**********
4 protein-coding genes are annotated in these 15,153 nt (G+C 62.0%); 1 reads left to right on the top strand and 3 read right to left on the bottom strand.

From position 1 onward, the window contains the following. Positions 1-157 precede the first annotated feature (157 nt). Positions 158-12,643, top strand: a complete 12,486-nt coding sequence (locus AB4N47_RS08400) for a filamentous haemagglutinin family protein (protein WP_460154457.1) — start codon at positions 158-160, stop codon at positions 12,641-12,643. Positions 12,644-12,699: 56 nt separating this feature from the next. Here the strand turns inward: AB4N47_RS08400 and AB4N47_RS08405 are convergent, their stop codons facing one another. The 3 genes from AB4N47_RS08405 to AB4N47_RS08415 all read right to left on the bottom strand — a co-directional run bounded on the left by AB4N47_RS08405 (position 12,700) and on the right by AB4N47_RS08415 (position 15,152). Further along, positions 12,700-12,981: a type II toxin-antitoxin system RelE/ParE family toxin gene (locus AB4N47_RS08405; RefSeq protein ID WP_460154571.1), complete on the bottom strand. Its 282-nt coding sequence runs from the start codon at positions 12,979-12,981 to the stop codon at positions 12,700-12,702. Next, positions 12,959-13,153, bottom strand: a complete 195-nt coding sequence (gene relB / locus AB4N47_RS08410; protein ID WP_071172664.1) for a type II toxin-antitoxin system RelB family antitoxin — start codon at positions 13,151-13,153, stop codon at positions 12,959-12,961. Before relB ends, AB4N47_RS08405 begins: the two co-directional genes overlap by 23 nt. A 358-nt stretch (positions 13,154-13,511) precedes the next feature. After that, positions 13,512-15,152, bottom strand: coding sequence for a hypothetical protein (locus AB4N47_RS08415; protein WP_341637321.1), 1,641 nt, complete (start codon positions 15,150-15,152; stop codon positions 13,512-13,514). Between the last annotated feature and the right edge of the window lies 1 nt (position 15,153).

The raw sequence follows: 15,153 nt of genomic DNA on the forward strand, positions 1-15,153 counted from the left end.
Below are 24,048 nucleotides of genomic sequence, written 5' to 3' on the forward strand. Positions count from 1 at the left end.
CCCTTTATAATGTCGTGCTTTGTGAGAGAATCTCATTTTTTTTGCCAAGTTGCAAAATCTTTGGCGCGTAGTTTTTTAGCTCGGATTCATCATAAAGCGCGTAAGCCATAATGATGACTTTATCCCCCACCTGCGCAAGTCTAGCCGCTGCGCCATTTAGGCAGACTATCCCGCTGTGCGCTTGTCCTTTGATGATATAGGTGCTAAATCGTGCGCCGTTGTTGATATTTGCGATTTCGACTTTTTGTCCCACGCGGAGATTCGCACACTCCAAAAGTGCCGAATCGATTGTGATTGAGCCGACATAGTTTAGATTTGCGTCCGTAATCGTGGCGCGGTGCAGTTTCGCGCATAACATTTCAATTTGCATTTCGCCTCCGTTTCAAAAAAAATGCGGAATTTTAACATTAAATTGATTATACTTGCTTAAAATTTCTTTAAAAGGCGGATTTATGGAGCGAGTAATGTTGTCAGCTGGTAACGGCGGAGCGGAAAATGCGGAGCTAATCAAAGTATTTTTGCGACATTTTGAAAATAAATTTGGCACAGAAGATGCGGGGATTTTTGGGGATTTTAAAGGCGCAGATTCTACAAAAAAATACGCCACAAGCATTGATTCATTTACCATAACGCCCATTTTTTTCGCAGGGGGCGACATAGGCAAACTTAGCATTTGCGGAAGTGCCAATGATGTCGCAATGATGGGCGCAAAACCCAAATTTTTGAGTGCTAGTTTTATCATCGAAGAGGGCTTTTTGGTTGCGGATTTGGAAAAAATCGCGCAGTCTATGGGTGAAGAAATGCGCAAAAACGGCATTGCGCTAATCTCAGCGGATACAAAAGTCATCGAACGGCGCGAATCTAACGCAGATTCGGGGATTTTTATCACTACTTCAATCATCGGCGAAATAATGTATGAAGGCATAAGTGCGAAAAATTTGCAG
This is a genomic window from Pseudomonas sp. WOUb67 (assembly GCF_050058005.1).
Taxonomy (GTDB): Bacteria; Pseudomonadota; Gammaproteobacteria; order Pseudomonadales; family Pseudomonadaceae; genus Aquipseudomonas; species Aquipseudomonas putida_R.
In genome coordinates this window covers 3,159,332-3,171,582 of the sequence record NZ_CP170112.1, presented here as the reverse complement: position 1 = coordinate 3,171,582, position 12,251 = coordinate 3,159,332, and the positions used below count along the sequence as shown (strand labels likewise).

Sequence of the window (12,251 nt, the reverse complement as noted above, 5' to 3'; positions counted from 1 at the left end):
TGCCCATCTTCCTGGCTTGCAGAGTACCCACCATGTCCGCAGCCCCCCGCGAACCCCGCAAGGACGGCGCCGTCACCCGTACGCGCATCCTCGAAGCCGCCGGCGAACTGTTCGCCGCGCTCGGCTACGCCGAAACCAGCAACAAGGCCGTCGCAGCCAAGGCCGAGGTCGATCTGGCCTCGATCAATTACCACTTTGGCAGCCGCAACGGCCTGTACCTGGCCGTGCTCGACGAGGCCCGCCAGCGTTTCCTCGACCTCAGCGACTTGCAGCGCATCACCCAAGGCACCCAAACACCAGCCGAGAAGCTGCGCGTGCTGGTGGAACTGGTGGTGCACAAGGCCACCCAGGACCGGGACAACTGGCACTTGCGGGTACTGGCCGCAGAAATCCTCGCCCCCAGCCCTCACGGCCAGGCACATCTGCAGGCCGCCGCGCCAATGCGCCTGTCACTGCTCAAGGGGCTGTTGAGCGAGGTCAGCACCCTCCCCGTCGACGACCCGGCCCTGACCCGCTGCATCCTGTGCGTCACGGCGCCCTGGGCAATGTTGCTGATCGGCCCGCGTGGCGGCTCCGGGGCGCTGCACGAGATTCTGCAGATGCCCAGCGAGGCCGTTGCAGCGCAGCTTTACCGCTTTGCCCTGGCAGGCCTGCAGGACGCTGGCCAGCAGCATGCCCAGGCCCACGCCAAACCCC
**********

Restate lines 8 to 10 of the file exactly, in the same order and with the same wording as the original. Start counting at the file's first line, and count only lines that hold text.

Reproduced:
In genome coordinates this window covers 3,159,332-3,171,582 of the sequence record NZ_CP170112.1, presented here as the reverse complement: position 1 = coordinate 3,171,582, position 12,251 = coordinate 3,159,332, and the positions used below count along the sequence as shown (strand labels likewise).

Sequence of the window (12,251 nt, the reverse complement as noted above, 5' to 3'; positions counted from 1 at the left end):
TGCCCATCTTCCTGGCTTGCAGAGTACCCACCATGTCCGCAGCCCCCCGCGAACCCCGCAAGGACGGCGCCGTCACCCGTACGCGCATCCTCGAAGCCGCCGGCGAACTGTTCGCCGCGCTCGGCTACGCCGAAACCAGCAACAAGGCCGTCGCAGCCAAGGCCGAGGTCGATCTGGCCTCGATCAATTACCACTTTGGCAGCCGCAACGGCCTGTACCTGGCCGTGCTCGACGAGGCCCGCCAGCGTTTCCTCGACCTCAGCGACTTGCAGCGCATCACCCAAGGCACCCAAACACCAGCCGAGAAGCTGCGCGTGCTGGTGGAACTGGTGGTGCACAAGGCCACCCAGGACCGGGACAACTGGCACTTGCGGGTACTGGCCGCAGAAATCCTCGCCCCCAGCCCTCACGGCCAGGCACATCTGCAGGCCGCCGCGCCAATGCGCCTGTCACTGCTCAAGGGGCTGTTGAGCGAGGTCAGCACCCTCCCCGTCGACGACCCGGCCCTGACCCGCTGCATCCTGTGCGTCACGGCGCCCTGGGCAATGTTGCTGATCGGCCCGCGTGGCGGCTCCGGGGCGCTGCACGAGATTCTGCAGATGCCCAGCGAGGCCGTTGCAGCGCAGCTTTACCGCTTTGCCCTGGCAGGCCTGCAGGACGCTGGCCAGCAGCATGCCCAGGCCCACGCCAAACCCC